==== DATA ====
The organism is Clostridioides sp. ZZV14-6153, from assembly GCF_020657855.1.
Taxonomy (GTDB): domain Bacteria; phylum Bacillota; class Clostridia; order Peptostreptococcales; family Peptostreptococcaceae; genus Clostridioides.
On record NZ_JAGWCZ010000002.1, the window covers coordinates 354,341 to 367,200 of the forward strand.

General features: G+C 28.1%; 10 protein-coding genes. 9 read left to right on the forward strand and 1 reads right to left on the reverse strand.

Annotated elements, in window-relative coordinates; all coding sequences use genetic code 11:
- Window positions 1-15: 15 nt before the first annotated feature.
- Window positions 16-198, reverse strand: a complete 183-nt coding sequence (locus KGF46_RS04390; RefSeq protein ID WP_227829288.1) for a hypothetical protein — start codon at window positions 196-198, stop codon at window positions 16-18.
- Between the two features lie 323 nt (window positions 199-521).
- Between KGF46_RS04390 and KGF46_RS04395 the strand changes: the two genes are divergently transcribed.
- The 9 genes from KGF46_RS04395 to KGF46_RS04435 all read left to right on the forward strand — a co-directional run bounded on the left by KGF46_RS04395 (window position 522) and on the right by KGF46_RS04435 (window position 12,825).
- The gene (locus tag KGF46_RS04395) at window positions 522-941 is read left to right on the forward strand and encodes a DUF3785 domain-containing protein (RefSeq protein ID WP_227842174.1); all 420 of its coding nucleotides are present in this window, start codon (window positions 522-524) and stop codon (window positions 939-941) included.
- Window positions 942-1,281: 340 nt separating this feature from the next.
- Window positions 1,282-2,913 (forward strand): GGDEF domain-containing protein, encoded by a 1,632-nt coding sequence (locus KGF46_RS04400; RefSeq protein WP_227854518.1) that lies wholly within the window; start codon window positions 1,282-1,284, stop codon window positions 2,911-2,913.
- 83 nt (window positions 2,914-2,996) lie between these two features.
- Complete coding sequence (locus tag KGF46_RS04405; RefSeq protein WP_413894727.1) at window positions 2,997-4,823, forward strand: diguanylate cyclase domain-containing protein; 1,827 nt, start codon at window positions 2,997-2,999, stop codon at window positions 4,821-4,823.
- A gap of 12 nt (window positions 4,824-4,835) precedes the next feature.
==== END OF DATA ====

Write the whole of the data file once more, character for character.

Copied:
The organism is Clostridioides sp. ZZV14-6153, from assembly GCF_020657855.1.
Taxonomy (GTDB): domain Bacteria; phylum Bacillota; class Clostridia; order Peptostreptococcales; family Peptostreptococcaceae; genus Clostridioides.
On record NZ_JAGWCZ010000002.1, the window covers coordinates 354,341 to 367,200 of the forward strand.

General features: G+C 28.1%; 10 protein-coding genes. 9 read left to right on the forward strand and 1 reads right to left on the reverse strand.

Annotated elements, in window-relative coordinates; all coding sequences use genetic code 11:
- Window positions 1-15: 15 nt before the first annotated feature.
- Window positions 16-198, reverse strand: a complete 183-nt coding sequence (locus KGF46_RS04390; RefSeq protein ID WP_227829288.1) for a hypothetical protein — start codon at window positions 196-198, stop codon at window positions 16-18.
- Between the two features lie 323 nt (window positions 199-521).
- Between KGF46_RS04390 and KGF46_RS04395 the strand changes: the two genes are divergently transcribed.
- The 9 genes from KGF46_RS04395 to KGF46_RS04435 all read left to right on the forward strand — a co-directional run bounded on the left by KGF46_RS04395 (window position 522) and on the right by KGF46_RS04435 (window position 12,825).
- The gene (locus tag KGF46_RS04395) at window positions 522-941 is read left to right on the forward strand and encodes a DUF3785 domain-containing protein (RefSeq protein ID WP_227842174.1); all 420 of its coding nucleotides are present in this window, start codon (window positions 522-524) and stop codon (window positions 939-941) included.
- Window positions 942-1,281: 340 nt separating this feature from the next.
- Window positions 1,282-2,913 (forward strand): GGDEF domain-containing protein, encoded by a 1,632-nt coding sequence (locus KGF46_RS04400; RefSeq protein WP_227854518.1) that lies wholly within the window; start codon window positions 1,282-1,284, stop codon window positions 2,911-2,913.
- 83 nt (window positions 2,914-2,996) lie between these two features.
- Complete coding sequence (locus tag KGF46_RS04405; RefSeq protein WP_413894727.1) at window positions 2,997-4,823, forward strand: diguanylate cyclase domain-containing protein; 1,827 nt, start codon at window positions 2,997-2,999, stop codon at window positions 4,821-4,823.
- A gap of 12 nt (window positions 4,824-4,835) precedes the next feature.